NOV 20, 2016 08:01 PM PST

Similar Epigenetic Changes Seen in Various Types of Autism

WRITTEN BY: Carmen Leitch
A study published in Cell demonstrated how the brains of patients with different kinds of autism spectrum disorder (ASD) share common epigenetic modifications. Histone acetylation is one such type of modification, a change in a structure, a histone, which helps package DNA. 68% of patients with varying types of ASD show evidence of the same pattern of histone acetylation. This data suggests that epigenetic changes could be a common mechanism underlying a disease that has a diverse phenotype among affected individuals. 
 
Graphical Abstract / Credit: Cell 2016 Sun et al
 
"We find epigenetic changes that are present in most patients with autism spectrum disorder, or ASD," explained a co-senior author of the work, Shyam Prabhakar of the Genome Institute of Singapore. "This suggests that, despite tremendous heterogeneity in the primary causes of autism, such as DNA mutations and environmental perturbations during development, ASD has molecular features that are commonly shared. It is encouraging that ASD has common molecular changes, because this opens up the possibility of designing drugs to correct these changes."
 
While it’s thought that a wide variety of genetic characteristics and environmental influences can contribute to ASD, gene mutations have not been fund to account for a large percentage of the disorder, and the investigation of structural problems with proteins have not yielded better results. Scientists have thus expanded their search for causative factors to epigenetic modifications – alterations in gene expression that are not a result of changes in the genome.
 
Interaction of DNA (orange) with histones (blue) / Credit: Wikipedia
 
The researchers involved in this work wanted to explore modifications beyond methylation, a common epigenetic change, and looked at histone acetylation instead. The researchers, Prabhakar and co-senior study author Daniel Geschwind of UCLA, focused on an acetylation mark that has been implicated in gene activation, H3K27ac. A search for H3K27ac encompassing the entire epigenome was performed in brain tissue samples from the prefrontal cortex, temporal cortex, and cerebellar cortex, taken post-mortem from individuals with ASD and healthy control subjects that were 10 years of age and older.
 
They found that over 68% of ASD samples had a similar histone acetylation pattern at 5,000 gene loci, regardless of the wide range of causes and types of ASD. With the use of BrainSpan, an atlas for human brain development, they found that gene activation around 12 months after birth, when synapse formation and neuronal maturation occurs, was especially associated with increased acetylation levels in the ASD brain.
 
"This is the first large-scale study of how histone acetylation in the brain differs between disease and control samples, and part of a wave of new studies examining how the epigenome is perturbed in various diseases," Geschwind said. "Epigenome profiling has allowed us to see shared, unifying themes in what is often considered to be an amalgam of many different diseases rather than one single disease."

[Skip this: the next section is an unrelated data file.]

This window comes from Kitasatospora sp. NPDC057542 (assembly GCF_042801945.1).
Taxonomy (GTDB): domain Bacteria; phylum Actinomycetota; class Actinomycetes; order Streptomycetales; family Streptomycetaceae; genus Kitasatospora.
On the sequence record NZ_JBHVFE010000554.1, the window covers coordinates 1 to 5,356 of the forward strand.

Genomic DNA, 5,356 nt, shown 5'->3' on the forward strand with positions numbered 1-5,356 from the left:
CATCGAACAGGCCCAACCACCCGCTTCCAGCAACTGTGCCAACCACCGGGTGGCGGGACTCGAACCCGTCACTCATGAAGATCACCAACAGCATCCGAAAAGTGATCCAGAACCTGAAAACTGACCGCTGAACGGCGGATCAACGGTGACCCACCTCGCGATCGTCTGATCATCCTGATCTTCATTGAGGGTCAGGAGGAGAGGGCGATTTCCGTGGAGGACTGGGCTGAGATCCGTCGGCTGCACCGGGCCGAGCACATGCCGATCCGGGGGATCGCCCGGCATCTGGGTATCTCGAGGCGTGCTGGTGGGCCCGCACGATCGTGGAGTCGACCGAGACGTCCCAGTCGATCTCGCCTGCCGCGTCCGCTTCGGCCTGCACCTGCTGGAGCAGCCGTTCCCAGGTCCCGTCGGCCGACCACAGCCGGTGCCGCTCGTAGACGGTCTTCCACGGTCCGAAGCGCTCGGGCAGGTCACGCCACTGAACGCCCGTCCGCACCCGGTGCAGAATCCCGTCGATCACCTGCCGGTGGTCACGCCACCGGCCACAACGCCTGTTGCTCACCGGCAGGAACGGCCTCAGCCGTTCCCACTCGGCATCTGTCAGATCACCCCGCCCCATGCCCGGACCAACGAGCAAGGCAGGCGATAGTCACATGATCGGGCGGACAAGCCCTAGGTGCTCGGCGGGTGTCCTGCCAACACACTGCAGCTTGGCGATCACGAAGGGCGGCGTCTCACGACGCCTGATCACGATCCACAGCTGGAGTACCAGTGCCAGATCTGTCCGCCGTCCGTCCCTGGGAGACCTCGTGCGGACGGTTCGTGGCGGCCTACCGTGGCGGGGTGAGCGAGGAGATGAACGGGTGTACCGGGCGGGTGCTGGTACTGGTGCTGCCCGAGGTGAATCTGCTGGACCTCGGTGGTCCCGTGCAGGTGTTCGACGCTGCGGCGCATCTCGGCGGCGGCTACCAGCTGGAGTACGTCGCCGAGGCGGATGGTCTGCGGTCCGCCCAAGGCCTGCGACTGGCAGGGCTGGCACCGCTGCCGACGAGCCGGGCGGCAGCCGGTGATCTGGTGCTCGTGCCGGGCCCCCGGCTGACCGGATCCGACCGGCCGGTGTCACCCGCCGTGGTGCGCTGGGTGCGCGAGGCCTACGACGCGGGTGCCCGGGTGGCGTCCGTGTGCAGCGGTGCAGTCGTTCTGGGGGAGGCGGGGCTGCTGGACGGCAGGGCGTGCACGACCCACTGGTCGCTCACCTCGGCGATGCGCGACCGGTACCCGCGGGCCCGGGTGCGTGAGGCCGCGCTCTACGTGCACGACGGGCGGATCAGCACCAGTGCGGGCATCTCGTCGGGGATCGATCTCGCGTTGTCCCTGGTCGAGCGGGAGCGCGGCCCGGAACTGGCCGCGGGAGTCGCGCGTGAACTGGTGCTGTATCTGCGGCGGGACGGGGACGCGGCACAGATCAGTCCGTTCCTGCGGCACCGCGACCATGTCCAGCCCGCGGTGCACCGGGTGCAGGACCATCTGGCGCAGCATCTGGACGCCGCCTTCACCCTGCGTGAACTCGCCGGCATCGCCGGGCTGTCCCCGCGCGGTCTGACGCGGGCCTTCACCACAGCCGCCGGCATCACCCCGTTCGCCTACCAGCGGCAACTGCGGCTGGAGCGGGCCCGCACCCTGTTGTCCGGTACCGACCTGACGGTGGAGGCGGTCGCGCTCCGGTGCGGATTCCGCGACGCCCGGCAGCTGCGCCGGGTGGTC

This exceptional study, made possible in large part because of advances in technology in recent years, suggests that epigenetic drugs, which are growing in use because of discoveries in cancer therapeutics, might be repurposed for use in the treatment of ASD. "Currently there are no approved drug treatments specifically for ASD, but we do hope that studies such as ours, as well as the downstream work that is surely needed, will eventually lead to new treatments," Prabhakar concluded.
 
The researchers would like to follow up on their results; they want to know if the epigenetic changes are causal or if they are simply associated with processes in the disease, as well as how they relate to the mechanisms of the disorder.
 


Check out the video above if you'd like to learn more about histone acetylation.
 
Sources: AAAS/Eurekalert! via Cell Press News, Cell
 
About the Author
  • Experienced research scientist and technical expert with authorships on 28 peer-reviewed publications, traveler to over 60 countries, published photographer and internationally-exhibited painter, volunteer trained in disaster-response, CPR and DV counseling.
You May Also Like
SEP 21, 2019
Cell & Molecular Biology
SEP 21, 2019
Could we be allergic to CRISPR?
A new study published in Nature reveals an immunity to the CRISPR-Cas9 proteins in humans...
SEP 21, 2019
Cancer
SEP 21, 2019
Skin Color Protein Used to Better Evaluate Skin Cancer
The large, complex molecules known as proteins perform many crucial functions in the human body. By carrying out diverse kinds of work in our cells, they k...
SEP 21, 2019
Cancer
SEP 21, 2019
An Ointment to Stop Skin Cancer Growth
Russian scientists are developing an ointment to undermine the growth of skin cancer, according to a review recently published in Molecules. One in three c...
SEP 21, 2019
Cell & Molecular Biology
SEP 21, 2019
Exosomes are Involved in Brain Development
Researchers have learned more about the role of exosomes in neurodevelopment....
SEP 21, 2019
Cell & Molecular Biology
SEP 21, 2019
Insight Into a Common Mechanism Underlying Some Neurodevelopmental Disorders
Mutations impacting a protein complex called SWI/SNF can cause a variety of problems. Now researchers know more about why....
SEP 21, 2019
Cell & Molecular Biology
SEP 21, 2019
A Protein Sensor That Helps a Stomach Bug Find a Good Home
A bacterial pathogen called Helicobacter pylori is known to colonize the stomach and cause ulcers....
Loading Comments...